An election tribunal of the Lahore High Court (LHC) on Thursday rejected an election petition challenging the victory of Prime Minister Imran Khan in the July 25 general elections from NA-95, Mianwali.
The tribunal rejected the petition on the basis of being "non-maintainable".
Abdul Wahab of the Pakistan Justice and Democratic Party, a defeated candidate from NA-95, had challenged the election of PM Khan, accusing him of concealing mandatory details, mainly about his children, in the nomination papers.
On Nov 8, the LHC election tribunal reserved its verdict on the maintainability of the petition before which the counsel for the petitioner and Imran Khan concluded their arguments on the "point of maintainability" before the tribunal comprising Justice Shahid Waheed.
Objecting to the maintainability of the election petition, Advocate Babar Awan had argued on behalf of the premier that many legal formalities were not followed before filing the petition. He had said the petition should be dismissed for being time-barred as it was filed after the stipulated time limit of 45 days after the announcement of the election result.
Moreover, he had said the affidavits attached with the petition were attested by an oath commissioner of Islamabad, instead of someone from Lahore.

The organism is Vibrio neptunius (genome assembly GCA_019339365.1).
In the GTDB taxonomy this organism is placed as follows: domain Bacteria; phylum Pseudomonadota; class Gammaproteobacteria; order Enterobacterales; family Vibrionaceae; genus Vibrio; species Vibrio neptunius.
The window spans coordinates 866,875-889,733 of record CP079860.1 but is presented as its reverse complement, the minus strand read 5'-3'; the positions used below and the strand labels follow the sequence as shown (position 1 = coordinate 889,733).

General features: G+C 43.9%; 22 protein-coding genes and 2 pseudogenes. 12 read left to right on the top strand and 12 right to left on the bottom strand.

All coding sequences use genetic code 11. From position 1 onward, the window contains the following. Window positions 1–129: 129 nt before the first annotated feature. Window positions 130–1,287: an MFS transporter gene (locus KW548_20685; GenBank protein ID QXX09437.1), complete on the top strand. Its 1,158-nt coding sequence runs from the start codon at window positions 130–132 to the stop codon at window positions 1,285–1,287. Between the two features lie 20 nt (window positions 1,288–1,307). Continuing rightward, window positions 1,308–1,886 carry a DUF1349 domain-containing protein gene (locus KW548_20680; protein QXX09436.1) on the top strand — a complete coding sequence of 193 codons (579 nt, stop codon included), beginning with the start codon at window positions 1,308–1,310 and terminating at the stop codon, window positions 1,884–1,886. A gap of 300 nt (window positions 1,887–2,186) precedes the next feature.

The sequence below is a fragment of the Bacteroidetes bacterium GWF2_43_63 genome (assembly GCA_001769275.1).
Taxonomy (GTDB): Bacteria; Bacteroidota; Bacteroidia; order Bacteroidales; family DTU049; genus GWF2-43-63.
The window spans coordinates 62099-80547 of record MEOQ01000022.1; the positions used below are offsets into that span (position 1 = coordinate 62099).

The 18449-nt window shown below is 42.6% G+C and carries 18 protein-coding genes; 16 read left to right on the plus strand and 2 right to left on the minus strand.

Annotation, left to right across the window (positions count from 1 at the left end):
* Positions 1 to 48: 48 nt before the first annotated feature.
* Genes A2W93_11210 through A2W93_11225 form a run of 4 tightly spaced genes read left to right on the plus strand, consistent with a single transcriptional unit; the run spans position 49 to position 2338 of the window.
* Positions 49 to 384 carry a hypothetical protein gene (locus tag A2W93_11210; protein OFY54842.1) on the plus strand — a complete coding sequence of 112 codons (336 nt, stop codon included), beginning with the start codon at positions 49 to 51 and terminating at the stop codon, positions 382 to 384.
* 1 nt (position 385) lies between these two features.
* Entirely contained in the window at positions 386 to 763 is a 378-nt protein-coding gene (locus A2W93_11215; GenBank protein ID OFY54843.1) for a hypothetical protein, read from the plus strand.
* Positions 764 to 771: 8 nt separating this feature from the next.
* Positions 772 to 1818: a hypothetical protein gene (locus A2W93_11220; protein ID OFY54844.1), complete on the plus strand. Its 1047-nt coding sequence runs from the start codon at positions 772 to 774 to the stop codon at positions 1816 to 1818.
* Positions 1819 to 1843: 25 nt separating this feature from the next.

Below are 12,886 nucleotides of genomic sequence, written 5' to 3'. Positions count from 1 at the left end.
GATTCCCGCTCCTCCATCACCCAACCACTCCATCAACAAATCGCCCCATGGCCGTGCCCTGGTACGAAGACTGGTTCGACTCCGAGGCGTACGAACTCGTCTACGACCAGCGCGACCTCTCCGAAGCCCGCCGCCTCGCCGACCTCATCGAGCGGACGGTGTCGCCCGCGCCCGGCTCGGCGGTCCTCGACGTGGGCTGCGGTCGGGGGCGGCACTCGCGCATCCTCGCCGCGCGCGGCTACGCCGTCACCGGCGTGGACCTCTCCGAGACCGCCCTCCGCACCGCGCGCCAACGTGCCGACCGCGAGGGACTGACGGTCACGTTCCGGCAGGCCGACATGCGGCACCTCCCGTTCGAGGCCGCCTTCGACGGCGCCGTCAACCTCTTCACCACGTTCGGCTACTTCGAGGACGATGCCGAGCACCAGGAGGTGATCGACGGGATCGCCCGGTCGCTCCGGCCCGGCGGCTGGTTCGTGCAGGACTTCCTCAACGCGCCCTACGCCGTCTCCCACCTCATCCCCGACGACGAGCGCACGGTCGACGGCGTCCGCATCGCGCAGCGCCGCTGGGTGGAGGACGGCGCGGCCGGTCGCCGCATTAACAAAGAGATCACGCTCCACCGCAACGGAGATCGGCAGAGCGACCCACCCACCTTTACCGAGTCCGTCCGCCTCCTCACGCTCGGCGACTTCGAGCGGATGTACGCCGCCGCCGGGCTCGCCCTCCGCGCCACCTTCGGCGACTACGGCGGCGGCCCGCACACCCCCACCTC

The counsel had further argued that Imran Khan furnished complete details of his and his dependents’ properties in the nomination papers. He had urged the tribunal to dismiss the petition for being not maintainable.
Responding to the objections raised by the premier's counsel, the petitioner’s counsel Mobeenuddin Qazi had contended that the petitioner was a lawyer of Supreme Court based in Islamabad and the head office of his party was also registered in the federal capital. Therefore, he had said, the objection to the oath commissioner of Islamabad had no value in the eye of law.
He had further said that the petition was filed well within the 45-day time limit. He had pointed out that the time limit started from the day of issuance of gazette notification of the election results by the Election Commission of Pakistan, which, he had said, was issued on Aug 28.
Advocate Qazi had argued that the SC had ruled on a number of occasions that the technicalities should not be given preference on the merits of a case. However, he had said that the Election Rules 2017 provided for seven-days time to remove technical shortcomings, if any, in the petition.
In his election petition, Abdul Wahab had submitted that under section 60(2)(d) of Election Act, 2017 a candidate had to furnish a statement of his assets and liabilities and of his spouse and dependent children. However, he had said, PM Khan failed to disclose details of properties owned by his wife, two sons and ‘daughter’ Tyrian Jade Khan White.
The petitioner had stated that the respondent had not made a truthful declaration in his nomination papers as well as in the affidavit to the effect that Tyrian Jade Khan White was his daughter.
He had said that the respondent stood disqualified under Article 62(1)(d), (e) and (f) and Article 63(1) (o) and (p) of the Constitution. He had urged the tribunal that the election of the prime minister, as returned candidate, be declared as void and had said that the nomination of the respondent was also invalid.
He further had asked the tribunal to de-notify the respondent as a member of the National Assembly and declare the seat as vacant, besides issuing directions to the ECP for initiating appropriate proceedings against him.